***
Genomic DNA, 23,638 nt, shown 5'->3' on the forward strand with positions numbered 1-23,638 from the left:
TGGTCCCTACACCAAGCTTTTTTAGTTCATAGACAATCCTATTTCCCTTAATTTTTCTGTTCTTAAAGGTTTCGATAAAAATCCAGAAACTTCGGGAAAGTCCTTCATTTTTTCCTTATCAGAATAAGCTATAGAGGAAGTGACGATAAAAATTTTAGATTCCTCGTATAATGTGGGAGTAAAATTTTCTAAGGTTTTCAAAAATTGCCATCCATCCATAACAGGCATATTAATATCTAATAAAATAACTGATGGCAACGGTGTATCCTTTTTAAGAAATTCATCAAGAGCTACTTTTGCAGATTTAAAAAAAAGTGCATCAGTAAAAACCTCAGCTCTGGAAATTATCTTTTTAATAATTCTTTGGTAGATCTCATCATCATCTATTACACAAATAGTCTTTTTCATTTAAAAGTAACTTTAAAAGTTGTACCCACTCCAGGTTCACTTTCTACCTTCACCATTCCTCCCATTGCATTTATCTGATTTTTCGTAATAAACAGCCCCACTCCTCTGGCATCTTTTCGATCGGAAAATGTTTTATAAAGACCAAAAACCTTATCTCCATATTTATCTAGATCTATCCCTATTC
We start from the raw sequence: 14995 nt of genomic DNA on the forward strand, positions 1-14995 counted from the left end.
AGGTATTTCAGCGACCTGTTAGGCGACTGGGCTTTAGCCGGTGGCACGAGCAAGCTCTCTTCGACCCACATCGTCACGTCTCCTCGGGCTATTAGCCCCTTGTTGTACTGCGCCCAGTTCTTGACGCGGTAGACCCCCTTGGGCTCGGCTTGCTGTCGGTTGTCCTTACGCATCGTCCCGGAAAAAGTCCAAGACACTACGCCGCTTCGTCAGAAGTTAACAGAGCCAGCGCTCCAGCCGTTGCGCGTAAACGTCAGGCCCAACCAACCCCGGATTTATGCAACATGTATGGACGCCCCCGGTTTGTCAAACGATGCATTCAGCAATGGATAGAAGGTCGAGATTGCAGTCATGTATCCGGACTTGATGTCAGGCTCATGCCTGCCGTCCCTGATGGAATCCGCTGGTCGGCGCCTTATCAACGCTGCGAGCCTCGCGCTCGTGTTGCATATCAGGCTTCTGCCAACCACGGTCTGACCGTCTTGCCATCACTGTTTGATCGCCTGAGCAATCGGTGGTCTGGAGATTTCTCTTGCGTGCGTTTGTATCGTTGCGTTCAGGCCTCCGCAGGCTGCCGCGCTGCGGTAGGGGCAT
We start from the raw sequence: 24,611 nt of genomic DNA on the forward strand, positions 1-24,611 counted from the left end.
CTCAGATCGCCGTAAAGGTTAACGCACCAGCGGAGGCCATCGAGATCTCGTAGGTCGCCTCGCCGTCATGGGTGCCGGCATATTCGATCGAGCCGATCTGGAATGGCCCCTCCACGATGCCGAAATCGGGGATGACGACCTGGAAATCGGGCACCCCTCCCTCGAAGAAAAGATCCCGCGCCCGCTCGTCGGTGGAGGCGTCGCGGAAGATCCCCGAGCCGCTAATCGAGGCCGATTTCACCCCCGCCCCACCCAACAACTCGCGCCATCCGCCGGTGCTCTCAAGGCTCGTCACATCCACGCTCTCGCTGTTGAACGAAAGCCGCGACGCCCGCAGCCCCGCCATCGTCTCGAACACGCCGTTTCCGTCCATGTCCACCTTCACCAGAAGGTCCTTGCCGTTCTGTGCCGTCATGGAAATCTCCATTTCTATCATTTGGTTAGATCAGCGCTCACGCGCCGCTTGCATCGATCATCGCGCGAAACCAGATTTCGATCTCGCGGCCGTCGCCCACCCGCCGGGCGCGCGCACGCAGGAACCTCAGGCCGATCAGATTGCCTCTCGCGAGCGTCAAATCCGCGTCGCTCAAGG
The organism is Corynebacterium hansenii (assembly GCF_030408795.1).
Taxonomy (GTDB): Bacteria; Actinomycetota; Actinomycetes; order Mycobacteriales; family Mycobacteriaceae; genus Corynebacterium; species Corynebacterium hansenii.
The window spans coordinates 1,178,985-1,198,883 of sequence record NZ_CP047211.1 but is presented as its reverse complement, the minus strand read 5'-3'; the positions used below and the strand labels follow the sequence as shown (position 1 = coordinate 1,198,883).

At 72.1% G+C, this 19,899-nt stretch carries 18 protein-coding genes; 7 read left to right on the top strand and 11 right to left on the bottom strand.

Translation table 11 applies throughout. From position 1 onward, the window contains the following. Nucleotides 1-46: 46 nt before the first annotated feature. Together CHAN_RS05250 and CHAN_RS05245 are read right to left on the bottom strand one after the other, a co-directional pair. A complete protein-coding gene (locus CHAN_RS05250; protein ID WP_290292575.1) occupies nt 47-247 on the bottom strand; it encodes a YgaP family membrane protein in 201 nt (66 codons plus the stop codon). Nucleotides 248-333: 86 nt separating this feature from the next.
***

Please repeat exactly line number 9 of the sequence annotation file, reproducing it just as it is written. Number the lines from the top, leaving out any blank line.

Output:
The window spans coordinates 1,178,985-1,198,883 of sequence record NZ_CP047211.1 but is presented as its reverse complement, the minus strand read 5'-3'; the positions used below and the strand labels follow the sequence as shown (position 1 = coordinate 1,198,883).